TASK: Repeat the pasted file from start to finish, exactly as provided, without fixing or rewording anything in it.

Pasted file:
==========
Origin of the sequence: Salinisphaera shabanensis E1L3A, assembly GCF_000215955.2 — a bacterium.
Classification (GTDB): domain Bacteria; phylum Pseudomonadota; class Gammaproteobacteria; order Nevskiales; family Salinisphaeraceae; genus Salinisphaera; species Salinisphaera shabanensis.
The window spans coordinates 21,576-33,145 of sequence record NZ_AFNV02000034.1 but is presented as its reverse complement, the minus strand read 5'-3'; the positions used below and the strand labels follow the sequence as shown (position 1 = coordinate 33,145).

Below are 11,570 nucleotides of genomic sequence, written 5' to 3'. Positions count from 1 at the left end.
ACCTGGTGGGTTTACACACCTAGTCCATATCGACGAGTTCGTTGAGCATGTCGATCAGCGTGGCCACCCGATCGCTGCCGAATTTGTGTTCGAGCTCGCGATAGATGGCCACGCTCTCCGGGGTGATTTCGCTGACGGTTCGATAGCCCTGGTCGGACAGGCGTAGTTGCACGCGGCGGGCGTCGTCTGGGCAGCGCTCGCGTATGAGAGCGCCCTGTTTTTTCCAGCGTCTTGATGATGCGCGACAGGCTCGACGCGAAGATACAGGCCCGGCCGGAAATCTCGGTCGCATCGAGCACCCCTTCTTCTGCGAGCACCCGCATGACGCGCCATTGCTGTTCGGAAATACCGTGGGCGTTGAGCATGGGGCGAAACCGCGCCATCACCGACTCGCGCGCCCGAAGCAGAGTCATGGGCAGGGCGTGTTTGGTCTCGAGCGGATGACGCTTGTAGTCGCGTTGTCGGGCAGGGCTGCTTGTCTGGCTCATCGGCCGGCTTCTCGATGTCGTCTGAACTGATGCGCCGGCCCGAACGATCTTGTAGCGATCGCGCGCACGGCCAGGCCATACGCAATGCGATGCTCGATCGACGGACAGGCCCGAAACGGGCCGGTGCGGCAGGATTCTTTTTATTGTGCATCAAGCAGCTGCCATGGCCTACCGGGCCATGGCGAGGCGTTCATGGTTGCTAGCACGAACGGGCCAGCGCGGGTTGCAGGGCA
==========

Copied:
Origin of the sequence: Salinisphaera shabanensis E1L3A, assembly GCF_000215955.2 — a bacterium.
Classification (GTDB): domain Bacteria; phylum Pseudomonadota; class Gammaproteobacteria; order Nevskiales; family Salinisphaeraceae; genus Salinisphaera; species Salinisphaera shabanensis.
The window spans coordinates 21,576-33,145 of sequence record NZ_AFNV02000034.1 but is presented as its reverse complement, the minus strand read 5'-3'; the positions used below and the strand labels follow the sequence as shown (position 1 = coordinate 33,145).

Below are 11,570 nucleotides of genomic sequence, written 5' to 3'. Positions count from 1 at the left end.
ACCTGGTGGGTTTACACACCTAGTCCATATCGACGAGTTCGTTGAGCATGTCGATCAGCGTGGCCACCCGATCGCTGCCGAATTTGTGTTCGAGCTCGCGATAGATGGCCACGCTCTCCGGGGTGATTTCGCTGACGGTTCGATAGCCCTGGTCGGACAGGCGTAGTTGCACGCGGCGGGCGTCGTCTGGGCAGCGCTCGCGTATGAGAGCGCCCTGTTTTTTCCAGCGTCTTGATGATGCGCGACAGGCTCGACGCGAAGATACAGGCCCGGCCGGAAATCTCGGTCGCATCGAGCACCCCTTCTTCTGCGAGCACCCGCATGACGCGCCATTGCTGTTCGGAAATACCGTGGGCGTTGAGCATGGGGCGAAACCGCGCCATCACCGACTCGCGCGCCCGAAGCAGAGTCATGGGCAGGGCGTGTTTGGTCTCGAGCGGATGACGCTTGTAGTCGCGTTGTCGGGCAGGGCTGCTTGTCTGGCTCATCGGCCGGCTTCTCGATGTCGTCTGAACTGATGCGCCGGCCCGAACGATCTTGTAGCGATCGCGCGCACGGCCAGGCCATACGCAATGCGATGCTCGATCGACGGACAGGCCCGAAACGGGCCGGTGCGGCAGGATTCTTTTTATTGTGCATCAAGCAGCTGCCATGGCCTACCGGGCCATGGCGAGGCGTTCATGGTTGCTAGCACGAACGGGCCAGCGCGGGTTGCAGGGCA